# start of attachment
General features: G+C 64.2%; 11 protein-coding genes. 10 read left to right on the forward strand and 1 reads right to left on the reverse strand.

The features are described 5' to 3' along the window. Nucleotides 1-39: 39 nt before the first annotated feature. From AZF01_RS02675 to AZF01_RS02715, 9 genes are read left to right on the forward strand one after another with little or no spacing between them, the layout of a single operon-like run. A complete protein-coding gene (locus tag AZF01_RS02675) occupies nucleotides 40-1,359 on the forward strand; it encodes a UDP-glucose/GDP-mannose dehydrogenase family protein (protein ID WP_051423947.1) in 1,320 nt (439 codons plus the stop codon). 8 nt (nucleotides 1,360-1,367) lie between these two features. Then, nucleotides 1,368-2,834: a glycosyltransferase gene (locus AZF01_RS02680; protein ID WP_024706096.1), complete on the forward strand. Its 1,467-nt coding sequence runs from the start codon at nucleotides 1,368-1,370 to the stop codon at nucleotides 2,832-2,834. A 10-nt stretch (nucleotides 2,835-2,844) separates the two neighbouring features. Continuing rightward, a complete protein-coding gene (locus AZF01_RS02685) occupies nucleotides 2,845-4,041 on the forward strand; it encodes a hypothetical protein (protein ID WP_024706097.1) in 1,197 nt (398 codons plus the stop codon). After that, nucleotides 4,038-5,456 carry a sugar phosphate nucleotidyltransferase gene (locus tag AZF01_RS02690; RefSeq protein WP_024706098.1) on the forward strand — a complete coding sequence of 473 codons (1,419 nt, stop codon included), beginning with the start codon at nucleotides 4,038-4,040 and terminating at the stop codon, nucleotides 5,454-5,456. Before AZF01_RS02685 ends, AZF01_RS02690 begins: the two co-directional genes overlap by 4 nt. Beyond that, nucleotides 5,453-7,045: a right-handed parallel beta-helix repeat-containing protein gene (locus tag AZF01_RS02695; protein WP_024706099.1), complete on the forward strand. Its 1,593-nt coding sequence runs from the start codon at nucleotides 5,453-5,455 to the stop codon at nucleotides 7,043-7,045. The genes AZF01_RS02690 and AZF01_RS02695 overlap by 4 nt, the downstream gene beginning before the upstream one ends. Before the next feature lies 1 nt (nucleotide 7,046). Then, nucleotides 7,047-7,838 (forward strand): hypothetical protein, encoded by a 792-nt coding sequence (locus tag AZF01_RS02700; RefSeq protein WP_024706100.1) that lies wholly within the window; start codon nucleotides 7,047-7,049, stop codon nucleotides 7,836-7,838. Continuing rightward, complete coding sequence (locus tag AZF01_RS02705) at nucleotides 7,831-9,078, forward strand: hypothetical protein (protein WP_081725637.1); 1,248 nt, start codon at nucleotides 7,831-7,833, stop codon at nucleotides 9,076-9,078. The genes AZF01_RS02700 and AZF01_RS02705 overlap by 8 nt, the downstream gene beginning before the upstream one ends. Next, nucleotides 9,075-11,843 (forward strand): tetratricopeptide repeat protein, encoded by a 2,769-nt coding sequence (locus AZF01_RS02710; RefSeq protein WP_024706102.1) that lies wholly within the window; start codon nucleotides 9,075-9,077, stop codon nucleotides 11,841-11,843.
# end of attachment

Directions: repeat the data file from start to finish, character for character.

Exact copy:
General features: G+C 64.2%; 11 protein-coding genes. 10 read left to right on the forward strand and 1 reads right to left on the reverse strand.

The features are described 5' to 3' along the window. Nucleotides 1-39: 39 nt before the first annotated feature. From AZF01_RS02675 to AZF01_RS02715, 9 genes are read left to right on the forward strand one after another with little or no spacing between them, the layout of a single operon-like run. A complete protein-coding gene (locus tag AZF01_RS02675) occupies nucleotides 40-1,359 on the forward strand; it encodes a UDP-glucose/GDP-mannose dehydrogenase family protein (protein ID WP_051423947.1) in 1,320 nt (439 codons plus the stop codon). 8 nt (nucleotides 1,360-1,367) lie between these two features. Then, nucleotides 1,368-2,834: a glycosyltransferase gene (locus AZF01_RS02680; protein ID WP_024706096.1), complete on the forward strand. Its 1,467-nt coding sequence runs from the start codon at nucleotides 1,368-1,370 to the stop codon at nucleotides 2,832-2,834. A 10-nt stretch (nucleotides 2,835-2,844) separates the two neighbouring features. Continuing rightward, a complete protein-coding gene (locus AZF01_RS02685) occupies nucleotides 2,845-4,041 on the forward strand; it encodes a hypothetical protein (protein ID WP_024706097.1) in 1,197 nt (398 codons plus the stop codon). After that, nucleotides 4,038-5,456 carry a sugar phosphate nucleotidyltransferase gene (locus tag AZF01_RS02690; RefSeq protein WP_024706098.1) on the forward strand — a complete coding sequence of 473 codons (1,419 nt, stop codon included), beginning with the start codon at nucleotides 4,038-4,040 and terminating at the stop codon, nucleotides 5,454-5,456. Before AZF01_RS02685 ends, AZF01_RS02690 begins: the two co-directional genes overlap by 4 nt. Beyond that, nucleotides 5,453-7,045: a right-handed parallel beta-helix repeat-containing protein gene (locus tag AZF01_RS02695; protein WP_024706099.1), complete on the forward strand. Its 1,593-nt coding sequence runs from the start codon at nucleotides 5,453-5,455 to the stop codon at nucleotides 7,043-7,045. The genes AZF01_RS02690 and AZF01_RS02695 overlap by 4 nt, the downstream gene beginning before the upstream one ends. Before the next feature lies 1 nt (nucleotide 7,046). Then, nucleotides 7,047-7,838 (forward strand): hypothetical protein, encoded by a 792-nt coding sequence (locus tag AZF01_RS02700; RefSeq protein WP_024706100.1) that lies wholly within the window; start codon nucleotides 7,047-7,049, stop codon nucleotides 7,836-7,838. Continuing rightward, complete coding sequence (locus tag AZF01_RS02705) at nucleotides 7,831-9,078, forward strand: hypothetical protein (protein WP_081725637.1); 1,248 nt, start codon at nucleotides 7,831-7,833, stop codon at nucleotides 9,076-9,078. The genes AZF01_RS02700 and AZF01_RS02705 overlap by 8 nt, the downstream gene beginning before the upstream one ends. Next, nucleotides 9,075-11,843 (forward strand): tetratricopeptide repeat protein, encoded by a 2,769-nt coding sequence (locus AZF01_RS02710; RefSeq protein WP_024706102.1) that lies wholly within the window; start codon nucleotides 9,075-9,077, stop codon nucleotides 11,841-11,843.